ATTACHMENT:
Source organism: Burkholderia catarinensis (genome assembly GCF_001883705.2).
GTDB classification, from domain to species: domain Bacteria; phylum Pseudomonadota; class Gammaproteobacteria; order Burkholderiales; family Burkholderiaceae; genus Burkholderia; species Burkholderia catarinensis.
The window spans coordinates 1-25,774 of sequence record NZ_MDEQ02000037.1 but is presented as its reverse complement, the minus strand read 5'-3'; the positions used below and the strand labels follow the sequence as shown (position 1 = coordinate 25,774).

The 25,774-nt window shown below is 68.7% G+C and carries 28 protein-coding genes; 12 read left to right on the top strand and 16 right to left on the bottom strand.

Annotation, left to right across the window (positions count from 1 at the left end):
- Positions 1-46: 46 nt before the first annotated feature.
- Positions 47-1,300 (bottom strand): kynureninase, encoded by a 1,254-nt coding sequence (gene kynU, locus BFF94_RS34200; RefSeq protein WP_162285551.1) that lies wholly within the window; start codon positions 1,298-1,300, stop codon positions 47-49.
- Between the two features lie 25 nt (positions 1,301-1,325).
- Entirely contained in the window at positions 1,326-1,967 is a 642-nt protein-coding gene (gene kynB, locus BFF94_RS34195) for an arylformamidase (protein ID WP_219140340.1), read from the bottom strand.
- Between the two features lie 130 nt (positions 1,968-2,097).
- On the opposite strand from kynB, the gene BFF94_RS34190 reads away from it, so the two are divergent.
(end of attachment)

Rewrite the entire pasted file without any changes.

Source organism: Burkholderia catarinensis (genome assembly GCF_001883705.2).
GTDB classification, from domain to species: domain Bacteria; phylum Pseudomonadota; class Gammaproteobacteria; order Burkholderiales; family Burkholderiaceae; genus Burkholderia; species Burkholderia catarinensis.
The window spans coordinates 1-25,774 of sequence record NZ_MDEQ02000037.1 but is presented as its reverse complement, the minus strand read 5'-3'; the positions used below and the strand labels follow the sequence as shown (position 1 = coordinate 25,774).

The 25,774-nt window shown below is 68.7% G+C and carries 28 protein-coding genes; 12 read left to right on the top strand and 16 right to left on the bottom strand.

Annotation, left to right across the window (positions count from 1 at the left end):
- Positions 1-46: 46 nt before the first annotated feature.
- Positions 47-1,300 (bottom strand): kynureninase, encoded by a 1,254-nt coding sequence (gene kynU, locus BFF94_RS34200; RefSeq protein WP_162285551.1) that lies wholly within the window; start codon positions 1,298-1,300, stop codon positions 47-49.
- Between the two features lie 25 nt (positions 1,301-1,325).
- Entirely contained in the window at positions 1,326-1,967 is a 642-nt protein-coding gene (gene kynB, locus BFF94_RS34195) for an arylformamidase (protein ID WP_219140340.1), read from the bottom strand.
- Between the two features lie 130 nt (positions 1,968-2,097).
- On the opposite strand from kynB, the gene BFF94_RS34190 reads away from it, so the two are divergent.